Lewis is not getting an honorary Oscar for his film work – some of his stuff I love, some I can’t watch, but he certainly was prolific and innovative – but at tomorrow night’s Oscar festivities he’ll be given the Jean Hersholt Humanitarian Award for his years and years of work for the Muscular Dystrophy Association.
It’s certainly well-deserved, and perhaps long overdue. Lewis has worked tirelessly – and often very quietly – for the MDA and for those afflicted with muscular dystrophy for longer than I have been alive.
While doing a little volunteering for MDA, ‘way back in the day, I got to watch Lewis in action at a fund-raiser. He was loud, impatient, and boorish in exactly the way one can be loud, impatient and boorish over one’s passions. He was also focused, capable of quiet one-on-one and selfless listening – a strange hybrid, part narcissist, part servant. For the brief time I saw him, he was a ball of energy, and quite simply all for those suffering from neuromuscular diseases.
I’ve never forgotten it. I came away thinking that Lewis was “a right bastard,” in the sense that he would not allow anyone or anything to divert the energy he meant for “his people.” A “right bastard” in the way people with vision can be single-minded, stubborn, difficult, magnificent bastards.
The subject of Lewis once came up in a class of mine and the instructor – a stickler to the lesson plan – broke away from it to praise him: “let me tell you about Jerry Lewis. My brother has [I can't remember the disease - admin] and our whole family has benefited, all his life, from the MDA and Lewis’ commitment to it. One year my brother wrote a fan letter to Lewis and in it mentioned in passing that his dog had died. Next thing we know, we get a phone call from Lewis’s office asking if my brother could meet him at the airport. We did, and here comes Jerry Lewis, and he’s carrying a puppy that he puts into my brother’s lap. He was between flights and he spent nearly a half-hour with my brother and the rest of us, just talking – letting my brother know he mattered. You cannot say a bad word to me, about this man.”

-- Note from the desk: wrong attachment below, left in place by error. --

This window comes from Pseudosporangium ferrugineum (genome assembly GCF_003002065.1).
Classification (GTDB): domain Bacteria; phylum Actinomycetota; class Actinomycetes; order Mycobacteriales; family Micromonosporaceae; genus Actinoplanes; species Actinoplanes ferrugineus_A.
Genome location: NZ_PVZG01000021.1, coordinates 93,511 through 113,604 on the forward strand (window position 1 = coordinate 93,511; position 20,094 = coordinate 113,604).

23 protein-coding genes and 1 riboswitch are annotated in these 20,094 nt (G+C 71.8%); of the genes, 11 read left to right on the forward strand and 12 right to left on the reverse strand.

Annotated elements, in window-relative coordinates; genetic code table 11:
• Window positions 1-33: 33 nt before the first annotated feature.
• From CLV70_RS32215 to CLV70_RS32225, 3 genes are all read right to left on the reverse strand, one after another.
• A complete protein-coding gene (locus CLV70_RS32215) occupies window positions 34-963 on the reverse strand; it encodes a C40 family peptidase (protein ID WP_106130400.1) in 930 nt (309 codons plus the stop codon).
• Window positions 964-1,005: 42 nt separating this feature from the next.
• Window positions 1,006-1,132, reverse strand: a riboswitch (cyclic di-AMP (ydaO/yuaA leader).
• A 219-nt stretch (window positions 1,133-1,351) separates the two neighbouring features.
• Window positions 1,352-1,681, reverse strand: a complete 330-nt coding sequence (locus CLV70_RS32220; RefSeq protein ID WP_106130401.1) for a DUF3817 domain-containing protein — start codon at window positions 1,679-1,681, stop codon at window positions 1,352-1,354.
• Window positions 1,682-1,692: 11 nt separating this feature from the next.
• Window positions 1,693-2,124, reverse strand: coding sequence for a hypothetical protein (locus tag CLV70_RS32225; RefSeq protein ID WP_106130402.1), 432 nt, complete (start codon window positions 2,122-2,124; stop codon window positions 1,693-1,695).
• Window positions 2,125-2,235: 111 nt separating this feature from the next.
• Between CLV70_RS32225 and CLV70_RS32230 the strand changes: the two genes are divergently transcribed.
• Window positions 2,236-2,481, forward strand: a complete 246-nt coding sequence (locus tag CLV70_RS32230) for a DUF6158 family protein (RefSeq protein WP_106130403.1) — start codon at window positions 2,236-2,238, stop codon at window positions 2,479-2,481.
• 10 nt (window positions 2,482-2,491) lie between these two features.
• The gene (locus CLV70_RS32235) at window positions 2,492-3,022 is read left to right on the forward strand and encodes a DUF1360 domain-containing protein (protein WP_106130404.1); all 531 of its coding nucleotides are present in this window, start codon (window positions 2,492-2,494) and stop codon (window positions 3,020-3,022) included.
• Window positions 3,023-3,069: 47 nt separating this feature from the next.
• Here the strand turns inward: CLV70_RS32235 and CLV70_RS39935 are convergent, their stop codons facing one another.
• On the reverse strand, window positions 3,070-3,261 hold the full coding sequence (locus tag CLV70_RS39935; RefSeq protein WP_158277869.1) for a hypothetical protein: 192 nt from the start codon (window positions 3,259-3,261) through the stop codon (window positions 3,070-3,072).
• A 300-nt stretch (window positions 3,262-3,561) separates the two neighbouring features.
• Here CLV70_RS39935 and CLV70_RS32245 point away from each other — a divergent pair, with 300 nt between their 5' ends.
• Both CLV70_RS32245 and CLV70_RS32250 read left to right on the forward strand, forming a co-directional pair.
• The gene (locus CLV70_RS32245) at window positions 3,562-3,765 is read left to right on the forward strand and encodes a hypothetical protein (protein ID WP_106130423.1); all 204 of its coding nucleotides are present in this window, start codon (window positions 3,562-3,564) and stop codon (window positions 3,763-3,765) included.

By the time she finished the story she was in tears, as were many of us.
He’s no saint, of course. His career has had ups and downs and many of the downs were of his own making. He has a huge ego and lots of public faults – but he is also famously generous. When Stan Laurel died, Lewis paid for his funeral and settled all his debts. He is also a man of his age and era. Having outlived so many of his contemporaries, Lewis has offended this generation with his opinions, as when (apparently ignorant of the likes of Lucielle Ball, Carole Lombard, Madeline Kahn, Judy Holliday and many others) he suggested a few years back that women were not funny.
Perhaps he just doesn’t give a damn about offending people and figures everyone is entitled to their opinion.
I don’t think I’ve ever heard what inspired his commitment to MDA, but my sense of him, when I saw him, was that regardless of what Lewis-the – egocentric-entertainer does or covets, the MDA Jerry Lewis is a mensch and his work with that organization a half-century long mitzvah, a good deed for which he seeks no reward.
That’s no small thing, and not a bad epitaph.
I won’t be watching the Oscars telecast; I can’t think of a less interesting way to spend three hours. But congrats to Jerry Lewis on a well-deserved honor. That would be worth peeking in for.
More on this at Big Hollywood, which has a little appreciation of Lewis and a long, entertaining comments thread on famous comedic performances that have never won Oscars. Stop by, you’ll like. And do stick around for Buddy Rich’s incredible drum solo, here.